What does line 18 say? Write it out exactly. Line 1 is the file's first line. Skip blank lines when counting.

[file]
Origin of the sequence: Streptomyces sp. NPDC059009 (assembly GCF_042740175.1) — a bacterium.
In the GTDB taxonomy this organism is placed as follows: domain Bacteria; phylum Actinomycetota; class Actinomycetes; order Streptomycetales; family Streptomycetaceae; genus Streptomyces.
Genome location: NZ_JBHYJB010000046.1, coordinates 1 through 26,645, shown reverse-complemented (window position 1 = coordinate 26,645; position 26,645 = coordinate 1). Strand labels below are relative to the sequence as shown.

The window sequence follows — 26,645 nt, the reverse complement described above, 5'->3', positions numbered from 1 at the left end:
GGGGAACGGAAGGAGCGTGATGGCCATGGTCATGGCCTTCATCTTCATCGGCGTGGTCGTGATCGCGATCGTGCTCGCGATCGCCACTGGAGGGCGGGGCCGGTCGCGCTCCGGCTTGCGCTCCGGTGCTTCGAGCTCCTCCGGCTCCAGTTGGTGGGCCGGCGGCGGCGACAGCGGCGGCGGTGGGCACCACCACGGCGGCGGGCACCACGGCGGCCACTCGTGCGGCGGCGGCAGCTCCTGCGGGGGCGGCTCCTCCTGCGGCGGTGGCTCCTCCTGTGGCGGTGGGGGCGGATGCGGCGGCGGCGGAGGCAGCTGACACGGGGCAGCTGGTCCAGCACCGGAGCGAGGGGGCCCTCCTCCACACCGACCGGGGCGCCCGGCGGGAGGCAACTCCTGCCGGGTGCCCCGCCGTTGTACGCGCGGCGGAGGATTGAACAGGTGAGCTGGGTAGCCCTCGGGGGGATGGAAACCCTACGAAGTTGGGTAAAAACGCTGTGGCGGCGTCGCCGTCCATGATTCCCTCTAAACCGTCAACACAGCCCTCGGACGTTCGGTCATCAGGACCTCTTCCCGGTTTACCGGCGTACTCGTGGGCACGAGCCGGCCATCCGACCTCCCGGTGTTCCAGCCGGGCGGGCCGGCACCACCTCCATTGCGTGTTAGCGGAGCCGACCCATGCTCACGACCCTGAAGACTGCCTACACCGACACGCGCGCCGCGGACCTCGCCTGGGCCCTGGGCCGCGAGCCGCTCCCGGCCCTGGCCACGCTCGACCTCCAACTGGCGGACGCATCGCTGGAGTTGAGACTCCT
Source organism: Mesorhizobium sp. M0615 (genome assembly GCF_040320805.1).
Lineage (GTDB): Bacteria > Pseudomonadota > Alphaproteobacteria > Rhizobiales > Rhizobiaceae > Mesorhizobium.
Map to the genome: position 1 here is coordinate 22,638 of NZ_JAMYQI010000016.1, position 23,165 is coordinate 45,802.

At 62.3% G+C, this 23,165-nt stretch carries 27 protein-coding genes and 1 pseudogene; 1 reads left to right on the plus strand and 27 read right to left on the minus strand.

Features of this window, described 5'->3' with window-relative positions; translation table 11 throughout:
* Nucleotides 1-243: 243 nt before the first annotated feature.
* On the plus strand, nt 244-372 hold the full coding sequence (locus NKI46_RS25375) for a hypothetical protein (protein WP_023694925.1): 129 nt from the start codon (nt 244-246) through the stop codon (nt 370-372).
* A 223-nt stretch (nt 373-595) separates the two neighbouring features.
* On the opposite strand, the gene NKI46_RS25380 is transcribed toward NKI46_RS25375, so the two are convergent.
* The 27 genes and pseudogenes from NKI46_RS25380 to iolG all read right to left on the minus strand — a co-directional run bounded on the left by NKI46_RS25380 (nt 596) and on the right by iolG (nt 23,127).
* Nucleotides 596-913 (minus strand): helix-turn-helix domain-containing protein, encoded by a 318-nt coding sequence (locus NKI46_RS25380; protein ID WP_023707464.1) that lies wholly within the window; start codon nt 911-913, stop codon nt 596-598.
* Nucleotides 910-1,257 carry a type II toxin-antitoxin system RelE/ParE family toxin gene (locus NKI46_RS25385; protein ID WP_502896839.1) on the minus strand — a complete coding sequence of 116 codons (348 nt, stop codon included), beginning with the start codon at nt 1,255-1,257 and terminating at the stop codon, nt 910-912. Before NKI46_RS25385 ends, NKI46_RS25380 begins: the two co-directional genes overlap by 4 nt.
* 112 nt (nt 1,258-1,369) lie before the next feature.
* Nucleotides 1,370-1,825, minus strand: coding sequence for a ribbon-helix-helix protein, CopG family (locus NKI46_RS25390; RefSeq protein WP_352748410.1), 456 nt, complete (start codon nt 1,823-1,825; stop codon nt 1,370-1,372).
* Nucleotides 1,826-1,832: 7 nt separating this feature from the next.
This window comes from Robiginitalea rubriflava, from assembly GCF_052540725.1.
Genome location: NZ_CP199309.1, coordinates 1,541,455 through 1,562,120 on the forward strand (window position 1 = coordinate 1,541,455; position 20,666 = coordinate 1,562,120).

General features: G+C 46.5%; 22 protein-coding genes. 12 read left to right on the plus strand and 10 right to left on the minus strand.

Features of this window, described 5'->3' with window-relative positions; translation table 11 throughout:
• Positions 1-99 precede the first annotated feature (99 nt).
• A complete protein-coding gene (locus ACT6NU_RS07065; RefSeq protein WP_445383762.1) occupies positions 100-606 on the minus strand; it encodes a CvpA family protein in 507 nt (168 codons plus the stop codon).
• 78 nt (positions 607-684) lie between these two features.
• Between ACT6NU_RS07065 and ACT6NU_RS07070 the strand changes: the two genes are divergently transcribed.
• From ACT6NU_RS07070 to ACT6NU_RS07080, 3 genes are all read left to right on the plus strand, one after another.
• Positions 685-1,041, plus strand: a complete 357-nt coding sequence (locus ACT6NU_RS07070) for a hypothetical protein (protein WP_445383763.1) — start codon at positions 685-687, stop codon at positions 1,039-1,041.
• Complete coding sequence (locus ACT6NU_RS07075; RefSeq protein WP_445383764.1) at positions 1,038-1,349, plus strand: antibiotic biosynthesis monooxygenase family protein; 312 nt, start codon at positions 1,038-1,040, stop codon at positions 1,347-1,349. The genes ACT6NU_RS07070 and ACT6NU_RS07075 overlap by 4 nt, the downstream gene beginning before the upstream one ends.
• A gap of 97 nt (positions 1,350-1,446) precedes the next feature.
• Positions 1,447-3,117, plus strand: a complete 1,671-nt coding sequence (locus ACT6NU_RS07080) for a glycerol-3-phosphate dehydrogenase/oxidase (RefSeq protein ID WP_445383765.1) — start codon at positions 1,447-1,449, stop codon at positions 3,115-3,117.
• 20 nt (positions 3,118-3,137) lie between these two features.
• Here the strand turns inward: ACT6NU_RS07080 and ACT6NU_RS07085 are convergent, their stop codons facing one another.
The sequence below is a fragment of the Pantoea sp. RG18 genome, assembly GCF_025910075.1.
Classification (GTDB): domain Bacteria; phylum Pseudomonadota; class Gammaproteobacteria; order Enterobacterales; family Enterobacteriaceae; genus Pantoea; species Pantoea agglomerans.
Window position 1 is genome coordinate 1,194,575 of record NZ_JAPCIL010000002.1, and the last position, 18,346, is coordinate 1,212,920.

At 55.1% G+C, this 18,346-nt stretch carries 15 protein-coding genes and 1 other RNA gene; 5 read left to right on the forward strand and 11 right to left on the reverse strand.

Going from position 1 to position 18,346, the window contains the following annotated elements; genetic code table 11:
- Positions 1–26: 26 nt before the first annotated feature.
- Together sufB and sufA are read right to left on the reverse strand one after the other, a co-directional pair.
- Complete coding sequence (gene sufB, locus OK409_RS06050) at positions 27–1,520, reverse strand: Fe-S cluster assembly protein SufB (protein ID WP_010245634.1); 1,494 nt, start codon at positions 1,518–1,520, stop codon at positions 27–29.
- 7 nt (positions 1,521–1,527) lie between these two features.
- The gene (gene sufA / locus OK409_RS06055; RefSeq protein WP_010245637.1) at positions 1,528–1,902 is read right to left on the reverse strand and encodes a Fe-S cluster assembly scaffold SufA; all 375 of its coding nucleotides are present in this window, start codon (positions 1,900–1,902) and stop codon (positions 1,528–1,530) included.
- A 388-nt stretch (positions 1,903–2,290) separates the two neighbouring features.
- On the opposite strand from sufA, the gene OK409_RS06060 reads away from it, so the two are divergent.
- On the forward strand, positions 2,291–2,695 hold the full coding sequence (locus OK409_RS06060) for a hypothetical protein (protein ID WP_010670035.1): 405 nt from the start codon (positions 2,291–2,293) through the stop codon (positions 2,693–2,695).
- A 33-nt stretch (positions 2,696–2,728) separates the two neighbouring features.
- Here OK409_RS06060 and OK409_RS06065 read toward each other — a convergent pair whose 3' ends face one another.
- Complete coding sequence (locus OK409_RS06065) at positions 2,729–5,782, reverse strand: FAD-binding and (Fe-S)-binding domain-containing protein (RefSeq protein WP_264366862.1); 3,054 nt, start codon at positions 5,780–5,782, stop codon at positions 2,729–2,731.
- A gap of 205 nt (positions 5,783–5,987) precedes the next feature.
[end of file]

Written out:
* 112 nt (nt 1,258-1,369) lie before the next feature.